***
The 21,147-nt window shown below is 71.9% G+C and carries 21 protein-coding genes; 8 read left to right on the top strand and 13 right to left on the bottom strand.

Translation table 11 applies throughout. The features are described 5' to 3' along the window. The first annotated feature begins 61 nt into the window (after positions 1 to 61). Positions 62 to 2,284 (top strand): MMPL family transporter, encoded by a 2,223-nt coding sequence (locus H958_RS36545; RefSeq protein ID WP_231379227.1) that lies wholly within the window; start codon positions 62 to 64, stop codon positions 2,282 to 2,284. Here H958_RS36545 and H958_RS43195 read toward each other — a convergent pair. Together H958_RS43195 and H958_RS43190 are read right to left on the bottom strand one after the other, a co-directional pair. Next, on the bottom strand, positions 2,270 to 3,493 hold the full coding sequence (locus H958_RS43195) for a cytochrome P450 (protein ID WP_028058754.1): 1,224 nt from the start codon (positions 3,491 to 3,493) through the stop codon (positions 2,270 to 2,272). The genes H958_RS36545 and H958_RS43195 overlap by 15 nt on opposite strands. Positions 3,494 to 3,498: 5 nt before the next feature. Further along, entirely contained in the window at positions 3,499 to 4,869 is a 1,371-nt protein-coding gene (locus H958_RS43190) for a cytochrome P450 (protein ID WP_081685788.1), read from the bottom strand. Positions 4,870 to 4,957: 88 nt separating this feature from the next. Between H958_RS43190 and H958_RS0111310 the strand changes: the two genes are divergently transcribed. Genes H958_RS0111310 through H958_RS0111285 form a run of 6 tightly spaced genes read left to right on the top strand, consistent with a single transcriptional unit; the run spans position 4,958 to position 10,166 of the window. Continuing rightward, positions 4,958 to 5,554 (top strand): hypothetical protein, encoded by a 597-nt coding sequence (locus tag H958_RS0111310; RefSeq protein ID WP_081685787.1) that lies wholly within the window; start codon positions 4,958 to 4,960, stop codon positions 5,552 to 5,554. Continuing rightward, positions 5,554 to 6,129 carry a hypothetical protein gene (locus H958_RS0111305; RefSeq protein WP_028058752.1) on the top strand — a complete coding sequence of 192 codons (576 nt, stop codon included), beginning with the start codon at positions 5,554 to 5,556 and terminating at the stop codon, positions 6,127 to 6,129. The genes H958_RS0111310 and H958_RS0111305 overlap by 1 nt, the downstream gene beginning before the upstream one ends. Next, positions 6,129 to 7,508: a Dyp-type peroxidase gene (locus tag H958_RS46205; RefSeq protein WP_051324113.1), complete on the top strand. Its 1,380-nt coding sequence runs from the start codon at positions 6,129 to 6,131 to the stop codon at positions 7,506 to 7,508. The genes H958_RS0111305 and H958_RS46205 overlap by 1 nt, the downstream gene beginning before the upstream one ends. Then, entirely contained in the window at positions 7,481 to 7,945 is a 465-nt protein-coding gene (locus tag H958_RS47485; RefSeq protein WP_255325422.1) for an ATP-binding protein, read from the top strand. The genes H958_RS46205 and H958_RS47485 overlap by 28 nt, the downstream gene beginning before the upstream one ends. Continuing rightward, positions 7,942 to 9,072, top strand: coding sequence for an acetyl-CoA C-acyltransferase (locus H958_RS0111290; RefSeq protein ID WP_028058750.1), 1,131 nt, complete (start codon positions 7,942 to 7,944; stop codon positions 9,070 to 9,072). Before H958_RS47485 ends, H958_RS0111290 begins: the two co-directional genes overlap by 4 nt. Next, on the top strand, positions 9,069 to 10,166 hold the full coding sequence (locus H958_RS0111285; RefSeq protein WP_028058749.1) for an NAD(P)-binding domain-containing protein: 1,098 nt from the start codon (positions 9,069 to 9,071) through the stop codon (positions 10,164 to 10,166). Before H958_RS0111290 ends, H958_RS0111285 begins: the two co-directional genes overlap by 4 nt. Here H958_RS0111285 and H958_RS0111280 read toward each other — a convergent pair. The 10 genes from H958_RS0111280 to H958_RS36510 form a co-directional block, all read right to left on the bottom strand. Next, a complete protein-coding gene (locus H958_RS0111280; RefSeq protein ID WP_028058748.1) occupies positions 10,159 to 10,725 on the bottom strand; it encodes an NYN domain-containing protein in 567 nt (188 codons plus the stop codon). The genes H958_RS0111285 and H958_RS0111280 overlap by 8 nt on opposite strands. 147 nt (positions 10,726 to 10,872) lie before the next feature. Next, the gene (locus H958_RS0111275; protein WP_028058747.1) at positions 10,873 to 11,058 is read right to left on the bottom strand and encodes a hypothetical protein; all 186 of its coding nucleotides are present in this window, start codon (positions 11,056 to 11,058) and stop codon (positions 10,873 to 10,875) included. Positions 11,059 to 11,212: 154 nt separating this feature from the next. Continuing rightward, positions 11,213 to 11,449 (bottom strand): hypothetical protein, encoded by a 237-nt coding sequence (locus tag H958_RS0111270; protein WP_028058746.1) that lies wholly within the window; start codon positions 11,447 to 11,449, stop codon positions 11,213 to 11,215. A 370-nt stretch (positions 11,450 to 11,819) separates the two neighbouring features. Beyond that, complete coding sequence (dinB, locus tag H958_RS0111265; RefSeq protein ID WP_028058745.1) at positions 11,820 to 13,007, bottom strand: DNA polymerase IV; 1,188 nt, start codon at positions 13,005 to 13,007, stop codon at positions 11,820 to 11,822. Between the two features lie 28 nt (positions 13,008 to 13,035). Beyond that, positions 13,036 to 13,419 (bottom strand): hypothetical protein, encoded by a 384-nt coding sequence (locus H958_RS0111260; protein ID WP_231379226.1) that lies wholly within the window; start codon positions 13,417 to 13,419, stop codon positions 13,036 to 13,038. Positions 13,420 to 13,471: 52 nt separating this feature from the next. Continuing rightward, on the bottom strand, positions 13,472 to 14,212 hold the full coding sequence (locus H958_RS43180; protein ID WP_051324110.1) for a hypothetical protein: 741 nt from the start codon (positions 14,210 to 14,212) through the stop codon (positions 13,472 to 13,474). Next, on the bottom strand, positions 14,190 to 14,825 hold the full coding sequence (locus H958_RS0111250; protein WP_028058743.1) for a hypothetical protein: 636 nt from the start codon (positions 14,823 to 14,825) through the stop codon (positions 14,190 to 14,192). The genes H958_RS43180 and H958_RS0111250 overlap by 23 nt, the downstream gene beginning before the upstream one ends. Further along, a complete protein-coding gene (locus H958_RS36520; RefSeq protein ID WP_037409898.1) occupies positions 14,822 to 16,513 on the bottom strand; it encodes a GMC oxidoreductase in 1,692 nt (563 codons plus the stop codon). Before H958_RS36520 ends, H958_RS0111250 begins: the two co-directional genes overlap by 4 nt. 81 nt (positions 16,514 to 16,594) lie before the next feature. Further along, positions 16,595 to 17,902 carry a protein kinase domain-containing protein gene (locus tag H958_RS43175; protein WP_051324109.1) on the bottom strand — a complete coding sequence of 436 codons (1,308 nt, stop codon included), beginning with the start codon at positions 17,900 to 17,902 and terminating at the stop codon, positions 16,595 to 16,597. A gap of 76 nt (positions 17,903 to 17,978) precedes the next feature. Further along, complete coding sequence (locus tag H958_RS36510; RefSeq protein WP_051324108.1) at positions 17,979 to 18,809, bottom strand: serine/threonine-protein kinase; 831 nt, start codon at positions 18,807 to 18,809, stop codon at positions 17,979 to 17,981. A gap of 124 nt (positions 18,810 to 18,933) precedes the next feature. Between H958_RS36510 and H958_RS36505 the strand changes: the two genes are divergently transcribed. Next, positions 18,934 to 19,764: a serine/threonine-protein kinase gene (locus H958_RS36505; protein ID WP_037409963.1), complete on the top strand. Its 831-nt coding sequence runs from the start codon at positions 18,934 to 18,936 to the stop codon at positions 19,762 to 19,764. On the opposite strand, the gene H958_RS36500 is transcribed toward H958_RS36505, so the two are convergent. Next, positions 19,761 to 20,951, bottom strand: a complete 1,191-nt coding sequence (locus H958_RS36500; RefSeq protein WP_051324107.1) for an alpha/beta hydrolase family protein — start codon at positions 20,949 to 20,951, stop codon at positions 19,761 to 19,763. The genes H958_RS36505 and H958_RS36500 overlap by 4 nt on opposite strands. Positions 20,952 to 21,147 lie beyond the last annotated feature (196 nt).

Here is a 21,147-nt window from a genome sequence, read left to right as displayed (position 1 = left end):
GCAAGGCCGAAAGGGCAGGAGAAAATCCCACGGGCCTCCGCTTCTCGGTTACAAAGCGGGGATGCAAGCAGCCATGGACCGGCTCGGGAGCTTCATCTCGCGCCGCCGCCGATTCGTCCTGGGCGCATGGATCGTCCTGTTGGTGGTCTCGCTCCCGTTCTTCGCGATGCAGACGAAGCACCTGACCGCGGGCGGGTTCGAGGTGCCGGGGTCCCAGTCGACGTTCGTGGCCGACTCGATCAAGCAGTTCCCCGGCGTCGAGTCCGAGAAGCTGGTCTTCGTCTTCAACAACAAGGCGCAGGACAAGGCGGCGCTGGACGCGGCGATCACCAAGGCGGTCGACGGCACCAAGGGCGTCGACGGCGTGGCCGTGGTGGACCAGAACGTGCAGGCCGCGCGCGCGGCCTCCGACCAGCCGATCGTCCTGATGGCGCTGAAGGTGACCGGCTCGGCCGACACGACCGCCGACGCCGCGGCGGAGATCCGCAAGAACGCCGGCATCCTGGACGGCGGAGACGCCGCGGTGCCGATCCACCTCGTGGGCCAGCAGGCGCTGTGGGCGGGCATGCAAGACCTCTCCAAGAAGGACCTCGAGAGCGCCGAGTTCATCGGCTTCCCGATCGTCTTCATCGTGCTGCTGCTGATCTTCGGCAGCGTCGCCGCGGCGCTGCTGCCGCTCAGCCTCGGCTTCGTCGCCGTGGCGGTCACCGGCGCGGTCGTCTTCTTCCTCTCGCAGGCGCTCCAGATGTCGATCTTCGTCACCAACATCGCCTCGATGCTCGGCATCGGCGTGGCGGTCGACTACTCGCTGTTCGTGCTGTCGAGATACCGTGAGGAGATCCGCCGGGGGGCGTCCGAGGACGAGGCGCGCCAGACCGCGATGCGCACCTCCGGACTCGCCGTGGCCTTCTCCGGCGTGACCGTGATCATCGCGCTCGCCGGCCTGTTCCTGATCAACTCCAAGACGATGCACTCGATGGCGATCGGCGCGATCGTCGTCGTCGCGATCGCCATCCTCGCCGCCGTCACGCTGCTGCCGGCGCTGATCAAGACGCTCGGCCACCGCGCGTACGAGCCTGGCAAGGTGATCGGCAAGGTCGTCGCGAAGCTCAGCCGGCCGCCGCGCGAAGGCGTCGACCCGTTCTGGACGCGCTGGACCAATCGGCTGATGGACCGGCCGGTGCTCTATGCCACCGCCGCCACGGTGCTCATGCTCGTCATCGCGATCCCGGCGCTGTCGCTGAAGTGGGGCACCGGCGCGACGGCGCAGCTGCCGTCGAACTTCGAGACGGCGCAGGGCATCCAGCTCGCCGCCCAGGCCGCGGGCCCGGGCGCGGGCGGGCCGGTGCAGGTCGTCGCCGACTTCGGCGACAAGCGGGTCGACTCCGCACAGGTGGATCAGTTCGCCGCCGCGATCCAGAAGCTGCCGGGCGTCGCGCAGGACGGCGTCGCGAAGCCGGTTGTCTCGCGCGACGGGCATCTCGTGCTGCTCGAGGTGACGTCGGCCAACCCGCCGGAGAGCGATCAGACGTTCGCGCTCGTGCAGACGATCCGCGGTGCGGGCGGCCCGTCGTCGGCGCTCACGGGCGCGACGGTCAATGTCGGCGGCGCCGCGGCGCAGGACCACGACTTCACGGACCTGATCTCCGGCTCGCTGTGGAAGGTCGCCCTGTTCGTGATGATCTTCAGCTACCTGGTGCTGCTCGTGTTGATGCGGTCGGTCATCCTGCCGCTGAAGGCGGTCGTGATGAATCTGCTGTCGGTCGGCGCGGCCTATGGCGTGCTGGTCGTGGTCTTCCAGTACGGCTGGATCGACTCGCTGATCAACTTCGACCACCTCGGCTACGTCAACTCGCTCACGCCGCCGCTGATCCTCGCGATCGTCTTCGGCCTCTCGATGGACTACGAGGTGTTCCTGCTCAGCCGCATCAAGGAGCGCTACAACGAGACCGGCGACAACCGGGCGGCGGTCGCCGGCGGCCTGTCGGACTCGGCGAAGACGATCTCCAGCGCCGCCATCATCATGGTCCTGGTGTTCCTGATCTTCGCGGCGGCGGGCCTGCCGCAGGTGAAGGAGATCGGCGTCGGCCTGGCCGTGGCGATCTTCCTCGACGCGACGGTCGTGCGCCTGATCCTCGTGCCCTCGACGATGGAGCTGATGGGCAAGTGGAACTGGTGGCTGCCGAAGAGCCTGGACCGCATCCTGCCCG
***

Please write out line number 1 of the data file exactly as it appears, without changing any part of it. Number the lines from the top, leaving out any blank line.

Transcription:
The 21,147-nt window shown below is 71.9% G+C and carries 21 protein-coding genes; 8 read left to right on the top strand and 13 right to left on the bottom strand.